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Water Shortages Leave Syrians in Aleppo Thirsty and Desperate

Syria Deeply spoke to locals in Aleppo as they endure a summer drought.

Written by Tamer Osman Published on Read time Approx. 3 minutes

Abu Abdo al-Khatib waited his turn as the sun beat down on him and dozens of other locals in Aleppo waiting their turn to reach the water well. As the summer weather grows hotter, the largest city in Syria continues to endure a drought that has already spanned for more than two weeks.

“We are here to get some water,” al-Khatib, a 48-year-old resident of the al-Shaar neighborhood, told Syria Deeply, explaining that the water shortage came in the middle of Ramadan, the holy month for Muslims. “We have kids at the house who need water in order to break their fasts.”

As the country is engulfed by bloodshed, water crises have troubled Syrians across the map. The United Nations children agency, UNICEF, said last week that the scarcity of water and the high temperatures have put Syrian children at a “high risk” for disease. In a sharp uptick from previous years, more than 105,000 cases of Hepatitis A have been recorded since the beginning of the year, the group added.

Although water scarcity is not unique to Aleppo, it has hit the community hard. Already war-torn and plagued by insecurity, economic devastation and deteriorating public health, many Aleppo residents are desperate. “We can live through difficult circumstances, but not without water,” al-Khatib said, sadly. “Taking a bath or washing has become a dream. They must figure out a way to help us.”

In the eastern, opposition-controlled part of the city, water stopped flowing on June 20, locals told Syria Deeply. The water pumping station hasn’t had electricity since battles between President Bashar al-Assad’s forces and anti-Assad rebel groups intensified in the area in recent weeks. In order to have the water running again, repairs are needed at the local electricity plant, which is currently too dangerous to reach.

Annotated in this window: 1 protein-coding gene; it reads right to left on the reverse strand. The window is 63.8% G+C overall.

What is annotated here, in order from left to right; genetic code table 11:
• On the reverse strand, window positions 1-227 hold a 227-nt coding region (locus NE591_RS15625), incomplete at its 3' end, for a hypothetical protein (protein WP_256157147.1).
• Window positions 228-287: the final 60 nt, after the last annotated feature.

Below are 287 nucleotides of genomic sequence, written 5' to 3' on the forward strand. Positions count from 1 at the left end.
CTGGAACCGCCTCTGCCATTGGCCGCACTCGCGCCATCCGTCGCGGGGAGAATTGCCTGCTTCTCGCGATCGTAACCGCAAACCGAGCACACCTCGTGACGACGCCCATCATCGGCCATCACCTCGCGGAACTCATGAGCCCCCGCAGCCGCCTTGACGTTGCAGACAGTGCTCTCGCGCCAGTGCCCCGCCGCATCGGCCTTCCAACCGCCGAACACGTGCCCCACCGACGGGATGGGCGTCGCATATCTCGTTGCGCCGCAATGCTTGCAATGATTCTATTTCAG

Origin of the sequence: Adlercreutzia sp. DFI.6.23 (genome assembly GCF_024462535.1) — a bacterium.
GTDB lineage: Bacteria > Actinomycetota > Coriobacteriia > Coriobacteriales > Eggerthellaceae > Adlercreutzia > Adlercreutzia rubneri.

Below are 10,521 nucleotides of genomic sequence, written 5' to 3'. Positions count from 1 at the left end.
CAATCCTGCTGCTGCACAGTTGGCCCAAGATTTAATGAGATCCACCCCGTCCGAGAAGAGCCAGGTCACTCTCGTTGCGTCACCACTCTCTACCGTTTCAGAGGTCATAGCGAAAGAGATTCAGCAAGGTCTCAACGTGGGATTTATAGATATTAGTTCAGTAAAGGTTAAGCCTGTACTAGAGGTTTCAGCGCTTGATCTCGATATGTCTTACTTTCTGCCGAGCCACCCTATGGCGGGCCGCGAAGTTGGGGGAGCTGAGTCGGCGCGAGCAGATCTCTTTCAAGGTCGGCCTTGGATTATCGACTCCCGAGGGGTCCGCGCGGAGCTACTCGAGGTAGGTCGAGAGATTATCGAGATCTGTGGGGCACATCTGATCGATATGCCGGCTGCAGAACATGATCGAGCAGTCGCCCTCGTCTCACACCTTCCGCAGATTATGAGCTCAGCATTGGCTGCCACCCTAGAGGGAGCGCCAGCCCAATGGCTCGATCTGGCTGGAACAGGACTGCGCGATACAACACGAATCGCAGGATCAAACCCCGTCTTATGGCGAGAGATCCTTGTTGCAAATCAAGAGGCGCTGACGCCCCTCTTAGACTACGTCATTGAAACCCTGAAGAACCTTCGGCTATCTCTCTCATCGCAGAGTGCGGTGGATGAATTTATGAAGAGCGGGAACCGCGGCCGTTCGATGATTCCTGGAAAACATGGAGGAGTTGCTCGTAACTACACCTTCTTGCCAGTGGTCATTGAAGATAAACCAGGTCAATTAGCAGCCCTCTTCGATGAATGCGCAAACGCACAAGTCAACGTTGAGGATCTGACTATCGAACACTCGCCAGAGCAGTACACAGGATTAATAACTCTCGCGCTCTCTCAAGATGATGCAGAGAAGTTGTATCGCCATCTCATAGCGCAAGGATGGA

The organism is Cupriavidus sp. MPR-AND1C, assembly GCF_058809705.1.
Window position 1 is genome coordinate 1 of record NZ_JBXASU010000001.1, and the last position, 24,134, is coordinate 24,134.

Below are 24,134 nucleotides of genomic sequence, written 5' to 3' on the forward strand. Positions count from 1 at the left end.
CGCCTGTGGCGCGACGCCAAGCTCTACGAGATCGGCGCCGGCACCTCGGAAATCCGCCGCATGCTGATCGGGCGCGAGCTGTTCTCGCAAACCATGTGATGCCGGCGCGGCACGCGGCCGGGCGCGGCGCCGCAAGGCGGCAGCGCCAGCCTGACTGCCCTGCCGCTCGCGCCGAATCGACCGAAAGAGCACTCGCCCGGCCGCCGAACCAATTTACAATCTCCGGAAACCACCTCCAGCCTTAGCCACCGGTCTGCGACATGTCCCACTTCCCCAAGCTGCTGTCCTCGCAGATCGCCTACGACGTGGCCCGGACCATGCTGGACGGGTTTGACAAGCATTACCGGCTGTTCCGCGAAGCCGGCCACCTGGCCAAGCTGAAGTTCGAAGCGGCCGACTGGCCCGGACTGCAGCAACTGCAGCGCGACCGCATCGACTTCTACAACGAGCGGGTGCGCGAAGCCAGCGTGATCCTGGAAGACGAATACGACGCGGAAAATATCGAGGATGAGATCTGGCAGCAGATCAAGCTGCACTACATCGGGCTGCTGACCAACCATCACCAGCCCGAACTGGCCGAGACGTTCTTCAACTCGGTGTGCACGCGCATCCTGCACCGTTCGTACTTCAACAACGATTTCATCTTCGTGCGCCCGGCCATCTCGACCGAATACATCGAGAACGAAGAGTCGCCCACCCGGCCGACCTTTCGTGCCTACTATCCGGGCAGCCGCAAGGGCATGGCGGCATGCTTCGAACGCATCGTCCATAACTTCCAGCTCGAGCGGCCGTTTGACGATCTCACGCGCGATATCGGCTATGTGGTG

Thirsty and in need, many local residents have resorted to using untreated well water, despite the potential health risks drinking it poses. In al-Shaar, people assemble in a long line spanning the battered path to a well at a private residence. They often wait for hours in the hot sun.

In the nearby neighborhood of al-Baab, Umm Abdullah, 55, carried a large pot and searched for a water distribution center. When she arrived, she found more than 150 people already waiting in line. Although people here rarely gather in large groups for fear of being bombed by the Assad regime, they are desperate. “I live in the al-Jazmati,” Umm Abdullah told Syria Deeply, referring to another neighborhood in the area. “Nearly everyone has fled. There are only 20 families left in the entire neighborhood.”

Like in al-Shaar and other Aleppo neighborhoods, al-Jazmati has also been cut off from water for more than two weeks. “I have to get some water,” she said. “We have to wash laundry and dishes. We haven’t been able to bathe in more than a week. The world is watching, but doesn’t do anything to help us.”

Umm Abdullah says the Assad regime regularly cuts off the electricity to many parts of Aleppo, leaving them without water when the pumping station shuts down. “They [Assad’s forces] do whatever it takes to kill people,” she said, “from dropping barrel bombs from the sky to cutting off our basic services.”

Many locals have contracted various illnesses from drinking the well water, according to Abu al-Huda, a 33-year-old physician from Aleppo. “The water well in Aleppo in absolutely undrinkable,” he told Syria Deeply. “We advise people not to drink from it unless there’s an emergency. It is very salty and can cause several health issues, including kidney stones.”

The General Directorate of Services is an organization recently created to service residents of the rebel-controlled part of Aleppo. Operated by civil activists, its main tasks are to maintain and provide services like water, electricity and sewage.

Abu al-Alaa, the organization’s media director, explained that both of Aleppo’s water supply sources are currently controlled by ISIS. He added that alternative solutions such as drilling artesian wells or obtaining fuel to operate the water pumping station are also difficult. “There’s almost no way for us to secure the quantity of diesel fuel [needed to operate the station],” he told Syria Deeply. “Furthermore, the city already suffers from a lack of fuel because ISIS controls most of the oil wells in Syria.”

In addition to the frequent electricity outages, the General Directorate of Services’ work is also hindered by the badly damaged infrastructure. “One big issue is that the city’s infrastructure is constantly bombed,” he commented. “This sometimes forces us to cut off water for several days while we get the pipes repaired.”

Back at the water distribution center in the al-Baab neighborhood, Umm Abdullah says Aleppo cannot continue like this. “People are thirsty. We are sick of this situation,” she said. “Every night I pray to wake up the next day and find Syria the way it was before.”

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